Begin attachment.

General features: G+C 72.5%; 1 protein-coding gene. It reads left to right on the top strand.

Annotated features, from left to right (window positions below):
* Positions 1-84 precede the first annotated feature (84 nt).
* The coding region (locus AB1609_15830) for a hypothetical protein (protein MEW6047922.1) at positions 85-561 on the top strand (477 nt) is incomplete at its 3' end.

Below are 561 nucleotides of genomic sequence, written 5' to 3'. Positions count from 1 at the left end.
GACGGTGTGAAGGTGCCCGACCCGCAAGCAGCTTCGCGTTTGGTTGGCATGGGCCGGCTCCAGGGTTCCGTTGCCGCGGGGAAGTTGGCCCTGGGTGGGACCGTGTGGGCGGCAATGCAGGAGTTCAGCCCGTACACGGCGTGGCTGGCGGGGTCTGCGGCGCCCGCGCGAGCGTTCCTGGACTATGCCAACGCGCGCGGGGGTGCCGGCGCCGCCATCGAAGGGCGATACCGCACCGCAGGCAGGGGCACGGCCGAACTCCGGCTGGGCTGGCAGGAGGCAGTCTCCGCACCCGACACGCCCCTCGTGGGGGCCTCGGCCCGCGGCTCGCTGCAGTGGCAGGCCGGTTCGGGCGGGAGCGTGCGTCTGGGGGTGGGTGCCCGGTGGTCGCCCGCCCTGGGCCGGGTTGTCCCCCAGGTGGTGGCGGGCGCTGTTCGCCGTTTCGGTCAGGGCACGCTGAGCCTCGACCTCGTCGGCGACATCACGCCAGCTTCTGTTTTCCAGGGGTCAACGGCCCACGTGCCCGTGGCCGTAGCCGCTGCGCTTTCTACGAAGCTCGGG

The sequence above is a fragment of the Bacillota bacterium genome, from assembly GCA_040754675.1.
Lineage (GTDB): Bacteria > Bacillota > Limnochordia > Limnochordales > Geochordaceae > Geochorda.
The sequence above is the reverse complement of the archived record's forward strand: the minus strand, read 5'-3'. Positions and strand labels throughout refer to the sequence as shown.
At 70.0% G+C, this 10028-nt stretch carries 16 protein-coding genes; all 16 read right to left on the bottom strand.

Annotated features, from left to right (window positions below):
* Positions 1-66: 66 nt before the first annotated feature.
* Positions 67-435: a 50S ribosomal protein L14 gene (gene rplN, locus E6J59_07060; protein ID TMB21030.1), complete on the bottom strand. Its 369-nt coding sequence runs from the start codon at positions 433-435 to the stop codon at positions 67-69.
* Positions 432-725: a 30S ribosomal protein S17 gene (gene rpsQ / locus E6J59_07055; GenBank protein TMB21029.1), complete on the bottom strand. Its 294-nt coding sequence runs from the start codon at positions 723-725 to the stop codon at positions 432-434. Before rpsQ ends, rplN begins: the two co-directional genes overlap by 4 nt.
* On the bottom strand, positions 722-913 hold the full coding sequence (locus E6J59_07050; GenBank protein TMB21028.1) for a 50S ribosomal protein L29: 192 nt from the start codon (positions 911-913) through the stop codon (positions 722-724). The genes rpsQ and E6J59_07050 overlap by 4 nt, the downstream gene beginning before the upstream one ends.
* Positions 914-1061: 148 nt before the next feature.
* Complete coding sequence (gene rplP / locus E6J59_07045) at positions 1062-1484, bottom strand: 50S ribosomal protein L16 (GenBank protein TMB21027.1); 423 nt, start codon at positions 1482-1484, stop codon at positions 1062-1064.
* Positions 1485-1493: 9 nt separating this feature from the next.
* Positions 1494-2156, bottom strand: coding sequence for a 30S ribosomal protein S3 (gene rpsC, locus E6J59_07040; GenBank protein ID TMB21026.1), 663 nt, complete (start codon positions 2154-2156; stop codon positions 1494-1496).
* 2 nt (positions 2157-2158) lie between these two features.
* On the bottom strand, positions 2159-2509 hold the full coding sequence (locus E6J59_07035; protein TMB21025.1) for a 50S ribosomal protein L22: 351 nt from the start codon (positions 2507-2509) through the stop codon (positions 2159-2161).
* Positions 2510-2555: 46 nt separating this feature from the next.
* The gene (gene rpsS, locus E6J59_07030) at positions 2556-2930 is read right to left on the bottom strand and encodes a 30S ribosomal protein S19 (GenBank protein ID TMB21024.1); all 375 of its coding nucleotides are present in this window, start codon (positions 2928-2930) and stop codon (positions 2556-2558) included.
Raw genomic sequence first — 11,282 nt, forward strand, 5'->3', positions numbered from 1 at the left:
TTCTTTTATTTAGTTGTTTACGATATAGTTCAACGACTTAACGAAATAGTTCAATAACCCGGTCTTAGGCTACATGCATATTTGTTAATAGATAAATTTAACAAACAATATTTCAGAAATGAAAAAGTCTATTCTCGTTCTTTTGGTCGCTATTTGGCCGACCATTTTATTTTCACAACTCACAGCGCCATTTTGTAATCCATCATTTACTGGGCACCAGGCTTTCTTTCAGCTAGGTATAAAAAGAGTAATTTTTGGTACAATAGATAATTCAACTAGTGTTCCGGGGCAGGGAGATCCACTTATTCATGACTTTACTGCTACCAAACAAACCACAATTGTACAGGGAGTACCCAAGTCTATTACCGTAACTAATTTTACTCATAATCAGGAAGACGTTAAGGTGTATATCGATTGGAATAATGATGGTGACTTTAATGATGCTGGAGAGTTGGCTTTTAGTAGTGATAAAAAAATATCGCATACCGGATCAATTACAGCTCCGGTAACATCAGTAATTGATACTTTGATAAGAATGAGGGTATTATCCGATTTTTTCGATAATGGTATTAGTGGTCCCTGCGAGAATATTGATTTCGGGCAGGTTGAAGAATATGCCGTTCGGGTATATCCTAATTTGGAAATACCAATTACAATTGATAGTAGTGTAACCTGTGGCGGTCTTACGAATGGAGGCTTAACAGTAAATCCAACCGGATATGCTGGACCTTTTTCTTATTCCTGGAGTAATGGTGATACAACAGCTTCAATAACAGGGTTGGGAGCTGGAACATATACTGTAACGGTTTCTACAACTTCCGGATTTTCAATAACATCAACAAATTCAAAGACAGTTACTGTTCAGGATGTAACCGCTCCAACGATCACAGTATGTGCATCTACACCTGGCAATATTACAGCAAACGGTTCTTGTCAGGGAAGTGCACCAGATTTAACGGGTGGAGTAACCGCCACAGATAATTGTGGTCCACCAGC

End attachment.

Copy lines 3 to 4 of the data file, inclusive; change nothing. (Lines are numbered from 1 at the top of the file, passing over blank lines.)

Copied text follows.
* Positions 1-84 precede the first annotated feature (84 nt).
* The coding region (locus AB1609_15830) for a hypothetical protein (protein MEW6047922.1) at positions 85-561 on the top strand (477 nt) is incomplete at its 3' end.